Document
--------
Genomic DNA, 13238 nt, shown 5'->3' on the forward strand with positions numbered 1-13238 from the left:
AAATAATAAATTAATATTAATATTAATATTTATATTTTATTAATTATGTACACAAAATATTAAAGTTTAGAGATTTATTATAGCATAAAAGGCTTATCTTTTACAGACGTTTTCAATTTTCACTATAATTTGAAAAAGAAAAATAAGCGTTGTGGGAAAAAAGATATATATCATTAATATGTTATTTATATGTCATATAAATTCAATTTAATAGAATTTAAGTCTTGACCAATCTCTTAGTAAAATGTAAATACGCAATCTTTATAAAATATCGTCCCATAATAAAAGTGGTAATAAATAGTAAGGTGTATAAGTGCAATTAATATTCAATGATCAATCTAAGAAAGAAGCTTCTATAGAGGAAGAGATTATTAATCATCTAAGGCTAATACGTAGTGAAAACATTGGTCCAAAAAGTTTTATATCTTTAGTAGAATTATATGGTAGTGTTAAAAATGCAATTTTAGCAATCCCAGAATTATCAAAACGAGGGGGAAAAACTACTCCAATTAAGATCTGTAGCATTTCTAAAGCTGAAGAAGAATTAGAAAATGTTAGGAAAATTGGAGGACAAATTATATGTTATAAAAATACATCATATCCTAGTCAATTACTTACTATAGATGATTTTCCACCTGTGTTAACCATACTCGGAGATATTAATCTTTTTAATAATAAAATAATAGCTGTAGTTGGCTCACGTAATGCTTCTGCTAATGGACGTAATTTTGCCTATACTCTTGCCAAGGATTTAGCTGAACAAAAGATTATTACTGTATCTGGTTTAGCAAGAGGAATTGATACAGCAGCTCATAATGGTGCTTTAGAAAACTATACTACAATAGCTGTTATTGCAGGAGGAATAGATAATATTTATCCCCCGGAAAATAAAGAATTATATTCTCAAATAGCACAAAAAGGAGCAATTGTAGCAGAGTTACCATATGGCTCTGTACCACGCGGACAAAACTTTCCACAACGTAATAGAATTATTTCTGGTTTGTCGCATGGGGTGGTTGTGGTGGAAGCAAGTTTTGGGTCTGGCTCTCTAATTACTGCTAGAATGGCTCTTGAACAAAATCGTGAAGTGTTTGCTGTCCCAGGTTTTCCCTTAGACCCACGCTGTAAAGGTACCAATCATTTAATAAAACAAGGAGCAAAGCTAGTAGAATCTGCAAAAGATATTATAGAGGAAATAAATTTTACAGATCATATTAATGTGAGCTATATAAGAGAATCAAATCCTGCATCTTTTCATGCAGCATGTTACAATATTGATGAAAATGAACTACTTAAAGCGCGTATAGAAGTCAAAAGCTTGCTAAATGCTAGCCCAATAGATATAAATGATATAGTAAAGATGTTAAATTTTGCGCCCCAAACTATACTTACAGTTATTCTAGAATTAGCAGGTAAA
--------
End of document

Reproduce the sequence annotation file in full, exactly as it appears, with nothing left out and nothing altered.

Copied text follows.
Genomic DNA, 13238 nt, shown 5'->3' on the forward strand with positions numbered 1-13238 from the left:
AAATAATAAATTAATATTAATATTAATATTTATATTTTATTAATTATGTACACAAAATATTAAAGTTTAGAGATTTATTATAGCATAAAAGGCTTATCTTTTACAGACGTTTTCAATTTTCACTATAATTTGAAAAAGAAAAATAAGCGTTGTGGGAAAAAAGATATATATCATTAATATGTTATTTATATGTCATATAAATTCAATTTAATAGAATTTAAGTCTTGACCAATCTCTTAGTAAAATGTAAATACGCAATCTTTATAAAATATCGTCCCATAATAAAAGTGGTAATAAATAGTAAGGTGTATAAGTGCAATTAATATTCAATGATCAATCTAAGAAAGAAGCTTCTATAGAGGAAGAGATTATTAATCATCTAAGGCTAATACGTAGTGAAAACATTGGTCCAAAAAGTTTTATATCTTTAGTAGAATTATATGGTAGTGTTAAAAATGCAATTTTAGCAATCCCAGAATTATCAAAACGAGGGGGAAAAACTACTCCAATTAAGATCTGTAGCATTTCTAAAGCTGAAGAAGAATTAGAAAATGTTAGGAAAATTGGAGGACAAATTATATGTTATAAAAATACATCATATCCTAGTCAATTACTTACTATAGATGATTTTCCACCTGTGTTAACCATACTCGGAGATATTAATCTTTTTAATAATAAAATAATAGCTGTAGTTGGCTCACGTAATGCTTCTGCTAATGGACGTAATTTTGCCTATACTCTTGCCAAGGATTTAGCTGAACAAAAGATTATTACTGTATCTGGTTTAGCAAGAGGAATTGATACAGCAGCTCATAATGGTGCTTTAGAAAACTATACTACAATAGCTGTTATTGCAGGAGGAATAGATAATATTTATCCCCCGGAAAATAAAGAATTATATTCTCAAATAGCACAAAAAGGAGCAATTGTAGCAGAGTTACCATATGGCTCTGTACCACGCGGACAAAACTTTCCACAACGTAATAGAATTATTTCTGGTTTGTCGCATGGGGTGGTTGTGGTGGAAGCAAGTTTTGGGTCTGGCTCTCTAATTACTGCTAGAATGGCTCTTGAACAAAATCGTGAAGTGTTTGCTGTCCCAGGTTTTCCCTTAGACCCACGCTGTAAAGGTACCAATCATTTAATAAAACAAGGAGCAAAGCTAGTAGAATCTGCAAAAGATATTATAGAGGAAATAAATTTTACAGATCATATTAATGTGAGCTATATAAGAGAATCAAATCCTGCATCTTTTCATGCAGCATGTTACAATATTGATGAAAATGAACTACTTAAAGCGCGTATAGAAGTCAAAAGCTTGCTAAATGCTAGCCCAATAGATATAAATGATATAGTAAAGATGTTAAATTTTGCGCCCCAAACTATACTTACAGTTATTCTAGAATTAGCAGGTAAA